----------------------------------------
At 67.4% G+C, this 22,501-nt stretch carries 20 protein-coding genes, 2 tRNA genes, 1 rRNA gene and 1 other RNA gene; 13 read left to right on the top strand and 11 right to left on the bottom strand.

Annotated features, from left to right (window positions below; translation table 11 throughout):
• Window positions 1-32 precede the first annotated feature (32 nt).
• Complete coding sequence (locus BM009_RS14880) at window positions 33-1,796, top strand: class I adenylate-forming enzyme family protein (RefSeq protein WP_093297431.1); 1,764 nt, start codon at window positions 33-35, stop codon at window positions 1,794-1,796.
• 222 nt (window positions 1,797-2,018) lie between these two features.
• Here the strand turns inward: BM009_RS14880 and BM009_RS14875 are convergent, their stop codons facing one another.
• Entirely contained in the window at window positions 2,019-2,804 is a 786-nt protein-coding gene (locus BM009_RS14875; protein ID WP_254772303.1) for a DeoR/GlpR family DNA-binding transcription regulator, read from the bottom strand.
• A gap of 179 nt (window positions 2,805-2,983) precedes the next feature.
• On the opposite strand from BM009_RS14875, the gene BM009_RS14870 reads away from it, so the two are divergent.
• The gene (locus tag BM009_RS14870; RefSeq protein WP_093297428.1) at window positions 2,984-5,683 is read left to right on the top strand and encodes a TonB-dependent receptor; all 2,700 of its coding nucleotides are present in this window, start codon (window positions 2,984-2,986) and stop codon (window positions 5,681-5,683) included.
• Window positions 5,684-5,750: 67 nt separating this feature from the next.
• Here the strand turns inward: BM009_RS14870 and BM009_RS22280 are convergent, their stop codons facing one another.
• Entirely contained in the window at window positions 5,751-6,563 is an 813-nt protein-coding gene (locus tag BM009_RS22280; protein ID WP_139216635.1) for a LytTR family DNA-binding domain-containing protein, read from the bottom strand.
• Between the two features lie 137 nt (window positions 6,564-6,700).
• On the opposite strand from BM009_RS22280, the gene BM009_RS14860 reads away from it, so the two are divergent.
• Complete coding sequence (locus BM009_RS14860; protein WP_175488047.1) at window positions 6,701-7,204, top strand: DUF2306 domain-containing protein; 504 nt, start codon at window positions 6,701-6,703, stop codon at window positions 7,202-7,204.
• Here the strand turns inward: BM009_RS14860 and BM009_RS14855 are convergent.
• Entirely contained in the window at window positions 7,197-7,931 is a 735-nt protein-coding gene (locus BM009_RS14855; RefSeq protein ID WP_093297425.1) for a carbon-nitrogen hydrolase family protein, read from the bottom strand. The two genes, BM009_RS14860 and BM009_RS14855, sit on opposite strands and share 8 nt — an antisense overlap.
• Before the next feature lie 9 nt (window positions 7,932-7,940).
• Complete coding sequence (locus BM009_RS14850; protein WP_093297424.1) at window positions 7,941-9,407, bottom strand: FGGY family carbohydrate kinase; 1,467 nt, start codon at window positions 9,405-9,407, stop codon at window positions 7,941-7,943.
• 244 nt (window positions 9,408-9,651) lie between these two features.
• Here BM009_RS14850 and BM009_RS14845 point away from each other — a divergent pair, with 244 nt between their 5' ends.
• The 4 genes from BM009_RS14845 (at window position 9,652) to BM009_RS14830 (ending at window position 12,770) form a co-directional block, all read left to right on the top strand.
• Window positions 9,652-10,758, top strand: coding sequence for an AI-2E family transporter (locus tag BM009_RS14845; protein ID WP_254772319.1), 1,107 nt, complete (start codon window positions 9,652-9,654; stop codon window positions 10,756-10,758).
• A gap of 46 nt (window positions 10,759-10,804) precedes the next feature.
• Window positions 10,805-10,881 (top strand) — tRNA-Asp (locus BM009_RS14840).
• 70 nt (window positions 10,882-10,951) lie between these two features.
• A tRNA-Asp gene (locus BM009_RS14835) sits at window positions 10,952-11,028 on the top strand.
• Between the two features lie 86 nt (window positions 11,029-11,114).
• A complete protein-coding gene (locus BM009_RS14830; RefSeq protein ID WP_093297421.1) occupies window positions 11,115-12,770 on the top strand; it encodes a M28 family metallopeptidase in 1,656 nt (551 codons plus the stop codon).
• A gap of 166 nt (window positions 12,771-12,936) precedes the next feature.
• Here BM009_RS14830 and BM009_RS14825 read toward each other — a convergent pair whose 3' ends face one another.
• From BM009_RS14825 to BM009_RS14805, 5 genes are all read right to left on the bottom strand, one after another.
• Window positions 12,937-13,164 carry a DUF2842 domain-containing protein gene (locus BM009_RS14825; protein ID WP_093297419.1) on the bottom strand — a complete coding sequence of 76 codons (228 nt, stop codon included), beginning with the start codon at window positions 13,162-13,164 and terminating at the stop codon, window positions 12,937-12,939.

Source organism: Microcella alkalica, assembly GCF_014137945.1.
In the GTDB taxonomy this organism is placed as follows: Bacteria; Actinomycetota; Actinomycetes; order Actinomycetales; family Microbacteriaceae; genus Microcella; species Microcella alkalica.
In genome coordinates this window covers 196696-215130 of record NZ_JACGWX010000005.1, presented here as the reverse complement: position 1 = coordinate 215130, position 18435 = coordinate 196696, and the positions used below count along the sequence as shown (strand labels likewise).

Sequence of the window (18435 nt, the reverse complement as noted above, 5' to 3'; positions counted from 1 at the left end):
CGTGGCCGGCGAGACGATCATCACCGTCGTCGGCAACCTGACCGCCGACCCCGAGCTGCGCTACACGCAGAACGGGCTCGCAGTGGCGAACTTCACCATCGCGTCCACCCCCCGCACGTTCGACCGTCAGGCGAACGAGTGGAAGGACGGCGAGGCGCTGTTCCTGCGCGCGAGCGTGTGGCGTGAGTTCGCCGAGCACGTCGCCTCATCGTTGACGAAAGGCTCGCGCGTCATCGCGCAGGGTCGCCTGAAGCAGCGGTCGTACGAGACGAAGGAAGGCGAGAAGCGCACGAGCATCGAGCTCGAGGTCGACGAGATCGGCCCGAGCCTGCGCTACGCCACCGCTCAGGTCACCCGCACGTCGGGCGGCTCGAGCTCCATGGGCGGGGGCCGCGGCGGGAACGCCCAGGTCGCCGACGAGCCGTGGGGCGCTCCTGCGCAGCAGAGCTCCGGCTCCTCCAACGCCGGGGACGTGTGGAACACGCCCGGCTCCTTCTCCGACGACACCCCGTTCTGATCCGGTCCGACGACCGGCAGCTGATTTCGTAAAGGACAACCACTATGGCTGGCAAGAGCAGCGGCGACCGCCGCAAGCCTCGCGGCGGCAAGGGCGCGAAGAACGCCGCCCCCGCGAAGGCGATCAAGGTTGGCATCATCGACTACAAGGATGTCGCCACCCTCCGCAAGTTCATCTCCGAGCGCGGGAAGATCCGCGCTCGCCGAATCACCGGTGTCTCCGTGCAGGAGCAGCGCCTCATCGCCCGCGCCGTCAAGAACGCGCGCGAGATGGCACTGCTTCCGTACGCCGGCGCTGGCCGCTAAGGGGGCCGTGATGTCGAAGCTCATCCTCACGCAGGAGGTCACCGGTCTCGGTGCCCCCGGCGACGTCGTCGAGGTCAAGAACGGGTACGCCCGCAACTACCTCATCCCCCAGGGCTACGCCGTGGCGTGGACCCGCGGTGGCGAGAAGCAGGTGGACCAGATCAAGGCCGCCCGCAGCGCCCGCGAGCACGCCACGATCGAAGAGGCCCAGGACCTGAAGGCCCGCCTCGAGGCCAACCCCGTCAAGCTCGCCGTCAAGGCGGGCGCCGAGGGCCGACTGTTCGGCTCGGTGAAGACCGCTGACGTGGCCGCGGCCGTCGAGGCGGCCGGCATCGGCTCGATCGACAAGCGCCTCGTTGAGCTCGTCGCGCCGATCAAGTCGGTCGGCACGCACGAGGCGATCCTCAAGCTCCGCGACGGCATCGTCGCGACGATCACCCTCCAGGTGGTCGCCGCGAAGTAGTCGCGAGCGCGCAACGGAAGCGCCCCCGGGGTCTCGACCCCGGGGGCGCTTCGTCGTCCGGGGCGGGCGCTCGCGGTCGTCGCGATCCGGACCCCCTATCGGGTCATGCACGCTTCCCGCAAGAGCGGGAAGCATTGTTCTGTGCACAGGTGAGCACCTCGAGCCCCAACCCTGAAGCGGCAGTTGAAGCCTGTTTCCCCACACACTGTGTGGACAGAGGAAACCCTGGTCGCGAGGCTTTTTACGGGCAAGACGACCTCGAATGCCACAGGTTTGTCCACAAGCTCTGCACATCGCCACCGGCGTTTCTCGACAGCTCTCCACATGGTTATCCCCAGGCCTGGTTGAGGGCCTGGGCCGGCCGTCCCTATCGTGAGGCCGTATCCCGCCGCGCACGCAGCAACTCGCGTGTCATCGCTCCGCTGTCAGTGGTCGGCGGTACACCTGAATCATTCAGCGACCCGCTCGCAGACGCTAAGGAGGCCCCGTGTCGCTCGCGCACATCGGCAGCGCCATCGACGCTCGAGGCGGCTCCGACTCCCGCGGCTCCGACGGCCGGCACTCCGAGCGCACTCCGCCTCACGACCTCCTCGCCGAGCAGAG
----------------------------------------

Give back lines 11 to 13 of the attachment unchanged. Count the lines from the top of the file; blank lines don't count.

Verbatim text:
• Window positions 5,684-5,750: 67 nt separating this feature from the next.
• Here the strand turns inward: BM009_RS14870 and BM009_RS22280 are convergent, their stop codons facing one another.
• Entirely contained in the window at window positions 5,751-6,563 is an 813-nt protein-coding gene (locus tag BM009_RS22280; protein ID WP_139216635.1) for a LytTR family DNA-binding domain-containing protein, read from the bottom strand.